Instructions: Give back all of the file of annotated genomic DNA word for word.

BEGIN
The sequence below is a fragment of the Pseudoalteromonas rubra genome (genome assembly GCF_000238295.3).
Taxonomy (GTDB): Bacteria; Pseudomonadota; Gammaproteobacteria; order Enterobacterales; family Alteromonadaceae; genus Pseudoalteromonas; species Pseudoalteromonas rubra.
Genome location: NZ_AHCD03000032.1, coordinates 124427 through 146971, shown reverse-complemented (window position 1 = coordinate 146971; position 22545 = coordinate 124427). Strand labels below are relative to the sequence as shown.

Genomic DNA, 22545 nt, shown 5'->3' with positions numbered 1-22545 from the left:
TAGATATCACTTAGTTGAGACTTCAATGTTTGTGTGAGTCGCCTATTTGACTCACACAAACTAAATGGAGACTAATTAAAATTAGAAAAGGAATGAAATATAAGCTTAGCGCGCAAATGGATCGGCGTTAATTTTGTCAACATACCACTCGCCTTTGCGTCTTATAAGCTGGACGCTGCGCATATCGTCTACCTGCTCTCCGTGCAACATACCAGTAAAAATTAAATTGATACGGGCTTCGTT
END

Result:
The sequence below is a fragment of the Pseudoalteromonas rubra genome (genome assembly GCF_000238295.3).
Taxonomy (GTDB): Bacteria; Pseudomonadota; Gammaproteobacteria; order Enterobacterales; family Alteromonadaceae; genus Pseudoalteromonas; species Pseudoalteromonas rubra.
Genome location: NZ_AHCD03000032.1, coordinates 124427 through 146971, shown reverse-complemented (window position 1 = coordinate 146971; position 22545 = coordinate 124427). Strand labels below are relative to the sequence as shown.

Genomic DNA, 22545 nt, shown 5'->3' with positions numbered 1-22545 from the left:
TAGATATCACTTAGTTGAGACTTCAATGTTTGTGTGAGTCGCCTATTTGACTCACACAAACTAAATGGAGACTAATTAAAATTAGAAAAGGAATGAAATATAAGCTTAGCGCGCAAATGGATCGGCGTTAATTTTGTCAACATACCACTCGCCTTTGCGTCTTATAAGCTGGACGCTGCGCATATCGTCTACCTGCTCTCCGTGCAACATACCAGTAAAAATTAAATTGATACGGGCTTCGTT